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Community response unit cleans up Sudbury

BY CRAIG GILBERT [email protected] The last thing members of the Ukrainian Club wanted to see on their way out the door is a swastika spray painted large as life on a rock face across the way.

The last thing members of the Ukrainian Club wanted to see on their way out the door is a swastika spray painted large as life on a rock face across the way.

The symbol of evil and hatred may have provided a cheap thrill for the Â?artist,Â? but no doubt brought up painful memories of the Second World War for those who had to put up with it.

Loiterers with nothing better to do than drink, make a mess and vandalize city and private property chose the area behind the Ukrainian Centre because it was isolated, said Greater Sudbury Police Service Sgt. Wayne Foster.

Some paint over the graffiti and the removal of a few bushes to create a better line of sight solved the problem, one of many dealt with by the new Community Response Unit.

The CRU, or Â?problem solving unit,Â? turned a year old on Jan 8.

Supervised by Foster, three male and one female constables, with a wide variety of experience and perspectives, have been working on special projects to clean up Greater Sudbury, and have had considerable success.

The unit operates proactively to prevent crime through special operations and relies heavily on stakeholder involvement.

The first project the unit tackled was the downtown coreÂ?s bus depot/Tim Hortons/L.C.B.O. area.

Police received a series of complaints that are naturally associated with Â?people magnetsÂ? such as loitering, graffiti, drug deals, intimidation and violence.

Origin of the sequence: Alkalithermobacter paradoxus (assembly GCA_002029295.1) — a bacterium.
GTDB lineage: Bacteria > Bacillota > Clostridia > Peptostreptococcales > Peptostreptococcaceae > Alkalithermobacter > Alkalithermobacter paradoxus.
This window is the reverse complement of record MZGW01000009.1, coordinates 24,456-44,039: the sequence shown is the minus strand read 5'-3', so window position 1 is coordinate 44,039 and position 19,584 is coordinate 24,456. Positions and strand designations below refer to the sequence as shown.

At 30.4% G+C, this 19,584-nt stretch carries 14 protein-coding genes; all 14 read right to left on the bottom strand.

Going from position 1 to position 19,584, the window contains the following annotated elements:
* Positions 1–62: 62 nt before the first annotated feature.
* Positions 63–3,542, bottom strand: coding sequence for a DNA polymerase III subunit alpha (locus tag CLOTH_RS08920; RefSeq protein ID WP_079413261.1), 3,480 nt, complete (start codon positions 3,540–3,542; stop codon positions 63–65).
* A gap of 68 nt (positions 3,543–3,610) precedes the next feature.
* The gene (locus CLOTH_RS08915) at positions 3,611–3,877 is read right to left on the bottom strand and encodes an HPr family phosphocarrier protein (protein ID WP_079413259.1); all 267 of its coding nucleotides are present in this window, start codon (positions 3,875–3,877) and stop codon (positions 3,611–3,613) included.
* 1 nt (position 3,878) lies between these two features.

Â?We were going out there four and five times a day,Â? he said.

With help from the owners and some undercover work, the unit wrapped up their operations in May 2003 with warrants and arrests, some related to drug dealing.

Since the first operation around the transit centre wrapped up, complaints from that area have dropped by a third.

Â?That is huge for a unit that has been around for 12 months,Â? Foster said, especially considering the unitsÂ? members were re-assigned for 244 days in total during that time.

Foster commands Constables Brunette, Hagen, McDougall and Despatie.

Before the unit was commissioned, there were only two constables assigned to crime prevention.

The unit is an attempt to reduce crime by attacking its underlying causes. The benefits, he said, are often difficult to make clear to the brass at the police service, because itÂ?s hard to come up with statistics on things that never happened.

Foster used the 244 days of reassignment to front line or narcotics unit work as an example. A backlog of complaints was dealt with, he was told, so the constables were needed.

Â?I said if you let these guys (and one woman) do their job, there wonÂ?t be as many complaints!Â?

The key to crime prevention, he said, is getting the stakeholders, many times the owners of property where trouble is cropping up, to take ownership of the problem.